Sergeant Darrel L. Harris

Sgt. Harris was born on October 29, 1921 in Cardston, Alberta. He was the eldest of four boys and three girls who were raised in a tiny house in Magrath during the depression.

On September 10, 1939, Canada declared war on Germany and 13 days later Harris presented himself at the recruiting office in Calgary where he received his attestation papers to join the Army. He was quite pleased to learn he would be paid the sum of $1.30 per diem. The uniforms issued at that time were from the Great War period of 1914 - 1918 and Harris’s first set of army boots were second-hand. It didn’t take him long to wear them out, requiring a new set. During basic training, he received a Ross Rifle, also from WWI. Advance training took place at Camrose, Alberta.

In 1941, Harris was sent to Woodstock, Ontario to the Advanced Driving and Maintenance School. After the course, he was posted to the Armoured Corps at Camp Borden in Ontario. Once posted, he quickly became a Staff Instructor at the Driving School. After 18 months of instructing driving courses, Harris was eager to see action overseas. It was during this time that he heard about a new outfit called the Parachute Corps which was looking for volunteers. He requested a transfer to this new unit however the Commanding Officer of the Driving School declined his request due to the school being very short-staffed on Instructors.

Two days later, following several more requests, permission was reluctantly granted for his transfer. Harris, along with many other volunteers from across the country, arrived in Ottawa to begin a battery of suitability testing such as physical fitness, obstacles course work and many lectures about the Parachute Corps. All candidates went through a stringent medical exam, including meeting with psychiatrists. The final selection was made and Harris was fortunate enough to be one of the first 27 men chosen for Parachute Training at Fort Benning, Georgia, U.S.A.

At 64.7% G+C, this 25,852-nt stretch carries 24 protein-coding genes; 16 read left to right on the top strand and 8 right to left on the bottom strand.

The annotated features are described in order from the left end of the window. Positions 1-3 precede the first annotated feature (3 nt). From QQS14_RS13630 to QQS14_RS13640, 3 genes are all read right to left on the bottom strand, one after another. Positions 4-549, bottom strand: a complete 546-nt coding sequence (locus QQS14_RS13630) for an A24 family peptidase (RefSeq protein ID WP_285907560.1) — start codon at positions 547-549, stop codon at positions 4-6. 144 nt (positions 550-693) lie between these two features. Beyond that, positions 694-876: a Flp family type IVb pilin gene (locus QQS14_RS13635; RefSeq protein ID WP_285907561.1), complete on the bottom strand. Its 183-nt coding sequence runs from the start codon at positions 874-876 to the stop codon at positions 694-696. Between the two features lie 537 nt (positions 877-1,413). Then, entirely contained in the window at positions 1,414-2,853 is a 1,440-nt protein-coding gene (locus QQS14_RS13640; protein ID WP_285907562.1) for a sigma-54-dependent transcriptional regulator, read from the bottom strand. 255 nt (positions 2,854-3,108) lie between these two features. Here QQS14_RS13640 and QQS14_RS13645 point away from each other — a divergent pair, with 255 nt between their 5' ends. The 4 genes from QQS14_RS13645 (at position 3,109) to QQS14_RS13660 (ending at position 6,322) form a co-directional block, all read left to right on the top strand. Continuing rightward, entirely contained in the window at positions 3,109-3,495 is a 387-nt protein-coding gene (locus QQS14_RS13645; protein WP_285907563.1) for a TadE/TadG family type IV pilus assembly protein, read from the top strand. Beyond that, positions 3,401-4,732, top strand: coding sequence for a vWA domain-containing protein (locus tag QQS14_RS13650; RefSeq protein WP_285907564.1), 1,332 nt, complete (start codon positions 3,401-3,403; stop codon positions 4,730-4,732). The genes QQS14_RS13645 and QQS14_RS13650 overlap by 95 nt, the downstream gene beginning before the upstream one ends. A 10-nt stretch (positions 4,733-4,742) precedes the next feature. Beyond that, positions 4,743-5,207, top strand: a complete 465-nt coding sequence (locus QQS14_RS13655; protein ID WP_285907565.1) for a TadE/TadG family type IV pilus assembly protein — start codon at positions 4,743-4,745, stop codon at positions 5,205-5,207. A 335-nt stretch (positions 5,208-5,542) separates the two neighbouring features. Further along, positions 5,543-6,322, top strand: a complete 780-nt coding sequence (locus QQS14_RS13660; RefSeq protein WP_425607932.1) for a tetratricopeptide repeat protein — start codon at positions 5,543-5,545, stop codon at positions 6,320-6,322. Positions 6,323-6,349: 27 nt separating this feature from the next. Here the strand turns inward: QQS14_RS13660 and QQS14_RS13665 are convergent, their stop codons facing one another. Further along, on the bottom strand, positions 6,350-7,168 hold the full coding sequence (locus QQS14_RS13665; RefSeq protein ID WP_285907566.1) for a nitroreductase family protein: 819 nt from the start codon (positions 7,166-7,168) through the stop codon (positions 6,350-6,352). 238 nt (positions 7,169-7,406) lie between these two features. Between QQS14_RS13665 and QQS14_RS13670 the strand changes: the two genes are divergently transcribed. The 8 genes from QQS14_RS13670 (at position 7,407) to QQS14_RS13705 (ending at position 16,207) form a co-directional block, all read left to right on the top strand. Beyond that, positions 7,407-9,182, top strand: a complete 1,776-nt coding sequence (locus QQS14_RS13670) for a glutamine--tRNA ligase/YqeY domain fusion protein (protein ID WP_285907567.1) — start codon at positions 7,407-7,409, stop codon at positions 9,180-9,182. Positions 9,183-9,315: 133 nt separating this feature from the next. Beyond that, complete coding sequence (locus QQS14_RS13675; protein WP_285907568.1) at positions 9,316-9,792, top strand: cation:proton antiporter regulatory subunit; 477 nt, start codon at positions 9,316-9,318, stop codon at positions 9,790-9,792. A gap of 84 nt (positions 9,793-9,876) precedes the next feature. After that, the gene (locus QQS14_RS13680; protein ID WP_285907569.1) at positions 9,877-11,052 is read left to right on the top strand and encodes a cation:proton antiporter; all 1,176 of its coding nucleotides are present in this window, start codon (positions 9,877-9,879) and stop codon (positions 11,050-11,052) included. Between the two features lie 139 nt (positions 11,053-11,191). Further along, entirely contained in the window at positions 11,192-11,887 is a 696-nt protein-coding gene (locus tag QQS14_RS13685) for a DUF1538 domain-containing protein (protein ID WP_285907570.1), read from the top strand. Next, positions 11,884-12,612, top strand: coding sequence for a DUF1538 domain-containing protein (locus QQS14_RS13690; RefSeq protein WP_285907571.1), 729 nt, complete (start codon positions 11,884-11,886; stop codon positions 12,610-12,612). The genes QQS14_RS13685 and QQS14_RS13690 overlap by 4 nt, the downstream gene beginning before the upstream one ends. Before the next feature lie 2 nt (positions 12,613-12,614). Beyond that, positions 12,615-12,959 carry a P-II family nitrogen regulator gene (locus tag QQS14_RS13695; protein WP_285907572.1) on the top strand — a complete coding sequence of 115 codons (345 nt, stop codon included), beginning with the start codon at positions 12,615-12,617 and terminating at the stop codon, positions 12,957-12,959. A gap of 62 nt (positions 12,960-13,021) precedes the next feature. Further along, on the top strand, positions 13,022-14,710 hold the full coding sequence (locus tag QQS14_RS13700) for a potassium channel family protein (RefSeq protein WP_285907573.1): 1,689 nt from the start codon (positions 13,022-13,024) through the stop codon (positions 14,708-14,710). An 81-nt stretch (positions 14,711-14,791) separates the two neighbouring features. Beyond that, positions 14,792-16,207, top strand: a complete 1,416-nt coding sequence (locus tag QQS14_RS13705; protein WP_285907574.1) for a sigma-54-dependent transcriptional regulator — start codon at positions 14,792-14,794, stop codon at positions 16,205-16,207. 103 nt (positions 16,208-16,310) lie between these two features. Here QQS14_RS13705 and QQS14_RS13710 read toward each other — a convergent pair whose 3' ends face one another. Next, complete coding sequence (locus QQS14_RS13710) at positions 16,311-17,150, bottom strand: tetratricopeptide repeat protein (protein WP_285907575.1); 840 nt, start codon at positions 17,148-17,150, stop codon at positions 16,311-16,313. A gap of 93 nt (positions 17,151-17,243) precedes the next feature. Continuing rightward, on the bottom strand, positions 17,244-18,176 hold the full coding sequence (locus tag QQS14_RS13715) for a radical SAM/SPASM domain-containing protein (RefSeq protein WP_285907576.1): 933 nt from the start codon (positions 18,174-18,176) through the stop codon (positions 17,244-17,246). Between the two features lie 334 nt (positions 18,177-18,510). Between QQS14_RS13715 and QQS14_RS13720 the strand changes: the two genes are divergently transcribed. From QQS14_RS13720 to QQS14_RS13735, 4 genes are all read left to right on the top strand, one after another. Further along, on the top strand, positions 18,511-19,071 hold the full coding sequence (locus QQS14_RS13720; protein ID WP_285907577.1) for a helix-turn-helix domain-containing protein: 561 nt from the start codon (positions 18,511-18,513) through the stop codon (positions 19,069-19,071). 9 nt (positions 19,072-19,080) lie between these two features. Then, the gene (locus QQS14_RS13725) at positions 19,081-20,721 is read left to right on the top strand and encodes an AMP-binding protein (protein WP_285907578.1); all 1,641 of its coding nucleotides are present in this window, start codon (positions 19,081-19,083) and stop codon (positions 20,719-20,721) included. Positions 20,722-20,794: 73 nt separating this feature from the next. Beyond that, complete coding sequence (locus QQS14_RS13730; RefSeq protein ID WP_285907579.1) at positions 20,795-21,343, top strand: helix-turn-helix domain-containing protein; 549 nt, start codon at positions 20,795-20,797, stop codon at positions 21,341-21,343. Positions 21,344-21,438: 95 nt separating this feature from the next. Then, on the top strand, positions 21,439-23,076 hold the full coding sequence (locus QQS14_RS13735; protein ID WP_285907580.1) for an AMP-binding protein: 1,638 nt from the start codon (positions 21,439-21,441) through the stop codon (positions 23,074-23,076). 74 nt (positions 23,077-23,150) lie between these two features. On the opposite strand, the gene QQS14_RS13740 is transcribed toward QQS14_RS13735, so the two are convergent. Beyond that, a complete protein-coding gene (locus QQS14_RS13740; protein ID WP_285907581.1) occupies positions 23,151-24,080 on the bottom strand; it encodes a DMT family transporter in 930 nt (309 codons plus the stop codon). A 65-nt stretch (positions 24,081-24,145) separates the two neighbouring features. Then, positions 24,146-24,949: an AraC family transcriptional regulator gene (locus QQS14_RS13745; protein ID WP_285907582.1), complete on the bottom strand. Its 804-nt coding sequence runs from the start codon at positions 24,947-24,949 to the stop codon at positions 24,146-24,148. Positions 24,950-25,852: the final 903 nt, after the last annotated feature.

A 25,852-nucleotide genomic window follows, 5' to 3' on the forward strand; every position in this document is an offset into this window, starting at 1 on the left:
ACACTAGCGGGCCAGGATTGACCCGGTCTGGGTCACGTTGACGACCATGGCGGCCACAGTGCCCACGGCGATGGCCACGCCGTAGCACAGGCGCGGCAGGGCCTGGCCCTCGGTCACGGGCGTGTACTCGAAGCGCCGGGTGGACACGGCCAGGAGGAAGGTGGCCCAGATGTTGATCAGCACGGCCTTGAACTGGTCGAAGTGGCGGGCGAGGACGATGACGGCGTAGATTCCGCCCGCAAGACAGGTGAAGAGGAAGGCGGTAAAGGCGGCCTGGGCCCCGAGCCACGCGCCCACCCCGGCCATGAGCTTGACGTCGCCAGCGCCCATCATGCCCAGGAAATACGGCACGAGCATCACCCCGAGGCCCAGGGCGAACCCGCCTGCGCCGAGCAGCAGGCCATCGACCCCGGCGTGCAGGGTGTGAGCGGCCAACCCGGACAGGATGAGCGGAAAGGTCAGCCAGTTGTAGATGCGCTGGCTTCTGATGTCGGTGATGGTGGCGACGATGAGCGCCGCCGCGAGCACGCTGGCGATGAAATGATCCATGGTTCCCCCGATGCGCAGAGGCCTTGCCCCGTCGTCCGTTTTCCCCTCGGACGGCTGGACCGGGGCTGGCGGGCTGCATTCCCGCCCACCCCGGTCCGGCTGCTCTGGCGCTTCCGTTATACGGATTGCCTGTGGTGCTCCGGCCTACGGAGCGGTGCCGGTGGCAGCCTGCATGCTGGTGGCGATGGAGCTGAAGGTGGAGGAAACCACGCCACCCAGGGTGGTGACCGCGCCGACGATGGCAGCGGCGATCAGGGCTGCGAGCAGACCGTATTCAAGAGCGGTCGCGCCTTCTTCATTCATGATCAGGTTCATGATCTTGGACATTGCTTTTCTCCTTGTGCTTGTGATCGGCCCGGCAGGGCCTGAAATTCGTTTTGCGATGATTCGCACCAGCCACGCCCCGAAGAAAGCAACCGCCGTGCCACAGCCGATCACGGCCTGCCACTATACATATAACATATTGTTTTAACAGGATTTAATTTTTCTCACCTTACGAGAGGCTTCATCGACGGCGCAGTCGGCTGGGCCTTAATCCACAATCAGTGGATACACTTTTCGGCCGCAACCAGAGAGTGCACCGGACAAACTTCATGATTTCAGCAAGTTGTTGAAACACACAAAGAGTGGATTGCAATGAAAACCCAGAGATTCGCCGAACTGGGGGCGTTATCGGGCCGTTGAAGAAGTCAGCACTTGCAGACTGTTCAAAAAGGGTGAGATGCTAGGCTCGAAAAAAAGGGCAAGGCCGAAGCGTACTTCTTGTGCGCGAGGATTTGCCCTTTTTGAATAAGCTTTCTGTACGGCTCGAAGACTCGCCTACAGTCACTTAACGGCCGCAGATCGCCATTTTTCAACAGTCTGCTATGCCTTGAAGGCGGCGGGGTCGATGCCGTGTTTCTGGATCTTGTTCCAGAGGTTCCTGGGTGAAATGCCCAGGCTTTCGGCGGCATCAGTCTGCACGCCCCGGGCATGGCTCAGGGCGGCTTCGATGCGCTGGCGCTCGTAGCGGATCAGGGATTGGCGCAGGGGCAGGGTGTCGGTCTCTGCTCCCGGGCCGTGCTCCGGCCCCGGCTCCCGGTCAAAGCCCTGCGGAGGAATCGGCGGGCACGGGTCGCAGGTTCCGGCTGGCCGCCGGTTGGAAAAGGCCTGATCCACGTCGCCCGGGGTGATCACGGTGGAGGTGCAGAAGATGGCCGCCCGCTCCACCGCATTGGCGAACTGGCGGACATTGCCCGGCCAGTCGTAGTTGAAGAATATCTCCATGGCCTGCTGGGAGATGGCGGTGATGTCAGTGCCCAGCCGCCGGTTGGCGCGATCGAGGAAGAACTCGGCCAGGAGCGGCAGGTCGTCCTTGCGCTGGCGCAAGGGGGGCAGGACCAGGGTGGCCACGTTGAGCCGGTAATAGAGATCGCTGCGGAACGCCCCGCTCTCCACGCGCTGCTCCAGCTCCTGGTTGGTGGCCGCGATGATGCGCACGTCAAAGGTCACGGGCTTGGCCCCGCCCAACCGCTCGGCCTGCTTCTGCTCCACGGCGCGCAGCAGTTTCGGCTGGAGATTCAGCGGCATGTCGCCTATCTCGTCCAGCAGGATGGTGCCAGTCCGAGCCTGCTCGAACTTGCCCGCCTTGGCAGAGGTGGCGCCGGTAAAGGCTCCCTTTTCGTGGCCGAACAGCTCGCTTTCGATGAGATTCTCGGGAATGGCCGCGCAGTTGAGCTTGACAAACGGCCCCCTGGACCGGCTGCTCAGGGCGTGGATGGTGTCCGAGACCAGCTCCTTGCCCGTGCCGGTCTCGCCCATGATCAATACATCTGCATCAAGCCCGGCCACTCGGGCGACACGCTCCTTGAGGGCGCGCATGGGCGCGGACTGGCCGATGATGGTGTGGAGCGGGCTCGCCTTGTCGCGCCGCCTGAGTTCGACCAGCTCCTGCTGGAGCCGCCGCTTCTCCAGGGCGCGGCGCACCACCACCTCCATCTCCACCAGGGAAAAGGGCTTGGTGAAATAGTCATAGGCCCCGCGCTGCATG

The Minister of National Defense, Colonel J.L. Ralston shook all the candidates’ hands and congratulated them for being the first group selected. This was the moment when the trainees found out that they would become the Instructor Cadre that would train the entire battalion of paratroopers. Colonel Ralston wished them luck with their course. Harris and the others had mixed feelings about this news. They were excited they had been chosen to be the foundation of this new unit, however, all these men were looking for excitement and adventure overseas.

Unfortunately, tragedy struck during a Parachute Course training jump on September 7, 1942. Major Hilton David Proctor died as a result of a plane that had been following the jump accidentally severing his parachute lines. Major Proctor was the Commanding Officer designate for this new group that would form the 1st Canadian Parachute Battalion. Despite being devastated and numb with grief over the loss of Major Proctor, the remaining 26 candidates graduated from their Parachute Course on September 11, 1942. Their wings were pinned on by US Colonel George P. Howell, Commander, Infantry School Airborne Command.

Harris’s Instructor Cadre was then sent to establish the A-35 Parachute Training Centre at Shilo, Manitoba. As the high tower was not yet complete, their first tasks involved hard labour as diggers and builders. Before training in Canada could begin however, the men were sent back to Fort Benning, Georgia, U.S.A. in November to receive additional instruction. The Cadre returned to Shilo in March of 1943. By the time the First Canadian Parachute Battalion was disbanded after the war in 1945, the A-35 Parachute Training Centre in Shilo turned out 1,362 graduates.